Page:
TIFF ’15: Market ‘picked up’ near end of fest: Handling

As of Sunday, a total of 36 films were sold during the festival to multiple territories, down slightly from 41 sales at the same time last year.

Piers resizedWhile buyers going into the 2015 edition of the Toronto International Film Festival were cautious at the start, sales activity started to heat up in the later end of the festival, said Piers Handling, director and CEO of TIFF.

“I think the market was slow at the beginning in terms of sales, but it really picked up at the end. We haven’t yet done all the tracking – Hardcore went for [a reported] $10 million at the end of the festival [to STX], and I think there will be other sales that come out of Toronto,” Handling said following the presentation of the final TIFF awards on Sunday at the Lightbox.

“I think they were cautious going in because it was a tough summer for some of the specialty titles, but I think by the end the wallet books were beginning to be opened and I think there will be more news in the days to come,” he added.

In total, TIFF reported 36 films were sold during the festival to multiple territories. Last year at this time, TIFF reported 41 films were sold during the festival. The festival hosted a record 2,100 buyers this year, a 9% increase from the year before.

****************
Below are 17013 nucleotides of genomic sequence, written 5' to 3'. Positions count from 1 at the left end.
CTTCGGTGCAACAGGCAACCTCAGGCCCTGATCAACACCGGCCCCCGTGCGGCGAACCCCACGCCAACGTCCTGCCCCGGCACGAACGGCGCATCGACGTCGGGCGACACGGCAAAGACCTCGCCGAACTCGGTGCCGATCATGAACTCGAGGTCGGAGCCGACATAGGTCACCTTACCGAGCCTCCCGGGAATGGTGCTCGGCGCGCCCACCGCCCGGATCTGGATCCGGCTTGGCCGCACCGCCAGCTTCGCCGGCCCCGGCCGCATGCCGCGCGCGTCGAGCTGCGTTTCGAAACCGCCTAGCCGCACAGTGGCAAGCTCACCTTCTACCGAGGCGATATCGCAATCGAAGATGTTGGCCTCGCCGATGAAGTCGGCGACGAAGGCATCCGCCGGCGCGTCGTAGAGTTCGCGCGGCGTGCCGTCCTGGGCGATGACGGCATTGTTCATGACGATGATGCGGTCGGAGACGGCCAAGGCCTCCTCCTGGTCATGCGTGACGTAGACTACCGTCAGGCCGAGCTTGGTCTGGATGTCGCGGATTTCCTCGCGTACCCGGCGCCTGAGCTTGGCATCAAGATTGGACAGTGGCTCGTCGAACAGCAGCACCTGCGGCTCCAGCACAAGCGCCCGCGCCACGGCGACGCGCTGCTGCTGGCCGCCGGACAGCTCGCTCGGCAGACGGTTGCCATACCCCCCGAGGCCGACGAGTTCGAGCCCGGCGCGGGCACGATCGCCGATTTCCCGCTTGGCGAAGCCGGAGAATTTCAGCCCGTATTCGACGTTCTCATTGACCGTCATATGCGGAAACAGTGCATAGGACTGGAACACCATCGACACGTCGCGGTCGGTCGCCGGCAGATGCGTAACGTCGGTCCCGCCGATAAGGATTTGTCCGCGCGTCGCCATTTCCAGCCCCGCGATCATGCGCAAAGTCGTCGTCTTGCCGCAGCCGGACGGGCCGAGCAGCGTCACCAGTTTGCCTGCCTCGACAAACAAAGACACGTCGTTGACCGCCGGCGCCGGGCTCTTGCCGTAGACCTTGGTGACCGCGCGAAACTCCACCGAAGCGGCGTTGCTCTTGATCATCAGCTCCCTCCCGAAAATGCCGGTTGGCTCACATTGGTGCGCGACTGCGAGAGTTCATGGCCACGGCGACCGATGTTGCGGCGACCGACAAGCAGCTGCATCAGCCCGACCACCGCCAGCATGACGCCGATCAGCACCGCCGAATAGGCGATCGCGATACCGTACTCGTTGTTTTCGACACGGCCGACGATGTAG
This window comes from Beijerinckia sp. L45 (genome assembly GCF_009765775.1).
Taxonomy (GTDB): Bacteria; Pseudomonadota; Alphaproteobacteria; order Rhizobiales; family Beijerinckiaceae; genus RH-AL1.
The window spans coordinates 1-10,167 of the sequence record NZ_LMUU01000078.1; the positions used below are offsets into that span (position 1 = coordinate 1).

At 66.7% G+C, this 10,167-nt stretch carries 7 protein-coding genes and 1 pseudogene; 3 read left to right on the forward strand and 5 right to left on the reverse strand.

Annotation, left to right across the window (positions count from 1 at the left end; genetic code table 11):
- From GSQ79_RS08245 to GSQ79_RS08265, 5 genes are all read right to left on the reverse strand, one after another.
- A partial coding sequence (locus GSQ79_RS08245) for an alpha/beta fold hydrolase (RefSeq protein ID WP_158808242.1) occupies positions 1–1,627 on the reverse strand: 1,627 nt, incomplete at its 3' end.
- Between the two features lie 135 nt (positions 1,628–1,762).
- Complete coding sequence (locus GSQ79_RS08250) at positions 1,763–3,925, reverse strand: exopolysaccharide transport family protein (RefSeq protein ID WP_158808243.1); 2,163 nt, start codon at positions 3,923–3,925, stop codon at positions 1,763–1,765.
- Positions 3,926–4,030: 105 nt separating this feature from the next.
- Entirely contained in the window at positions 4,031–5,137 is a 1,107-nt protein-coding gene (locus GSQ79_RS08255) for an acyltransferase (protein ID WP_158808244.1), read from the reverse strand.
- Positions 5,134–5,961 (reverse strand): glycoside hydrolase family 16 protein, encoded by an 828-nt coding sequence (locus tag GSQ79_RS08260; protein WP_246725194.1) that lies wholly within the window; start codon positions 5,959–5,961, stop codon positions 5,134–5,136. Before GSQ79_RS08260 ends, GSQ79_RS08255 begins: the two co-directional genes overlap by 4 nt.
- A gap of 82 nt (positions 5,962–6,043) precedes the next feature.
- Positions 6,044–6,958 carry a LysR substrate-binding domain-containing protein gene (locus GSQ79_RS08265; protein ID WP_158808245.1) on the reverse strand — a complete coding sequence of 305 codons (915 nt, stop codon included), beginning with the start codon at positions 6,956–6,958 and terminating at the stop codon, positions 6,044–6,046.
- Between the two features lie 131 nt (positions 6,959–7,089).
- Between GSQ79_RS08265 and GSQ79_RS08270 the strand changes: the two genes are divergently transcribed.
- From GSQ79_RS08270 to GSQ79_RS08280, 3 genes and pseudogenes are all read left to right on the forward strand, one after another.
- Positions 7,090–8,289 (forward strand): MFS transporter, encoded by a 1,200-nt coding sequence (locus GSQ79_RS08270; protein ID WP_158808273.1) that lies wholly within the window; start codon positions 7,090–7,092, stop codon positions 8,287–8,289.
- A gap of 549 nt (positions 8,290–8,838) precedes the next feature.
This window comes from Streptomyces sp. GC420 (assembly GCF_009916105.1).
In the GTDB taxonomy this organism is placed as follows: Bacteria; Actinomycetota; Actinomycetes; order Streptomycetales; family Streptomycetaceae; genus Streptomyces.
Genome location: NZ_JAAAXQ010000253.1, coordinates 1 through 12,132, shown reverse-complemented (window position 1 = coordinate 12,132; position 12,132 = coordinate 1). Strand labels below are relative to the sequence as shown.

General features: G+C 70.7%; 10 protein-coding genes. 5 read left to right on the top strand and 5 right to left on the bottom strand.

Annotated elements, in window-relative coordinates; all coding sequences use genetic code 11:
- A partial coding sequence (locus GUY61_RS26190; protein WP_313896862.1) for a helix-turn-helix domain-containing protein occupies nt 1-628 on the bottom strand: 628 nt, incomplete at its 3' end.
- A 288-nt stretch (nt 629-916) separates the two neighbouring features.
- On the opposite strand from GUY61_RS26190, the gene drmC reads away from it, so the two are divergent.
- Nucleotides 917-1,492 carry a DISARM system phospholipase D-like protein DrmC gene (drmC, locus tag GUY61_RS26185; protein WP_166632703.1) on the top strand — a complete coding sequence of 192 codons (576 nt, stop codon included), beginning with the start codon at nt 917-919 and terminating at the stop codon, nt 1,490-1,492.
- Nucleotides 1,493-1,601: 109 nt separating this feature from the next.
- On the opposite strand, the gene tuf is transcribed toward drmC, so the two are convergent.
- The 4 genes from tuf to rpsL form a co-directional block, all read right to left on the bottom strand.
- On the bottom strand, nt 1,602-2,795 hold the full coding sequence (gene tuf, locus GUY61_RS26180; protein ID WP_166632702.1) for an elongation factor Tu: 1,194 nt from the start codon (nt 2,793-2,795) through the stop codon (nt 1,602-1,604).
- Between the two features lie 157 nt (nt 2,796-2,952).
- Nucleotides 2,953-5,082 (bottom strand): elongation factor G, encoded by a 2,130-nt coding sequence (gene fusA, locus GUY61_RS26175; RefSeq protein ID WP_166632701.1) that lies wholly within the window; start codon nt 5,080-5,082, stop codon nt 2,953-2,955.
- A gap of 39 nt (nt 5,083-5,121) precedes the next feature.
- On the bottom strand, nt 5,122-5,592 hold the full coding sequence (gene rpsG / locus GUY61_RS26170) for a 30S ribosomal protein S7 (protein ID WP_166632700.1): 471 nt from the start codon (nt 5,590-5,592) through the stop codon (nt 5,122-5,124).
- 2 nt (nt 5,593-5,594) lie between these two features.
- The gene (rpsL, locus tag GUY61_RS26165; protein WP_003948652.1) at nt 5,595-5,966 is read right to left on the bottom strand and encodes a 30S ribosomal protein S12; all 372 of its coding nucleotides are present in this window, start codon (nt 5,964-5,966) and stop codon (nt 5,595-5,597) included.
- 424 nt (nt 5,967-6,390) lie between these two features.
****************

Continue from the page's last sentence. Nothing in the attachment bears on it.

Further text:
Canadian titles sold into U.S. market during this year’s TIFF include Into The Forest, which went to A24, and Forsaken, which was acquired by Momentum Pictures. Sleeping Giant was acquired by D Films for Canada, This Changes Everything was picked up by Video Services Corp for Canada and the USA/Canada copro February was reportedly acquired by A24 and DirecTV. Other films securing U.S. sales included Anomalisa to Paramount, Eye in the Sky to Bleecker Street, Mr. White to Focus and The Program to Momentum Pictures.

Overall, Handling attributed the slow start to the market to distributors and buyers wanting to see the full breadth of what was on offer at TIFF before putting in bids.

“I think the distributors and the buyers wanted to see the films. They were a little cautious, there is obviously a lot of world premieres here…so I don’t think they leaped on stuff at the beginning. I think it was a more cautious market, but I think they opened their pocketbooks near the end of the festival,” Piers said.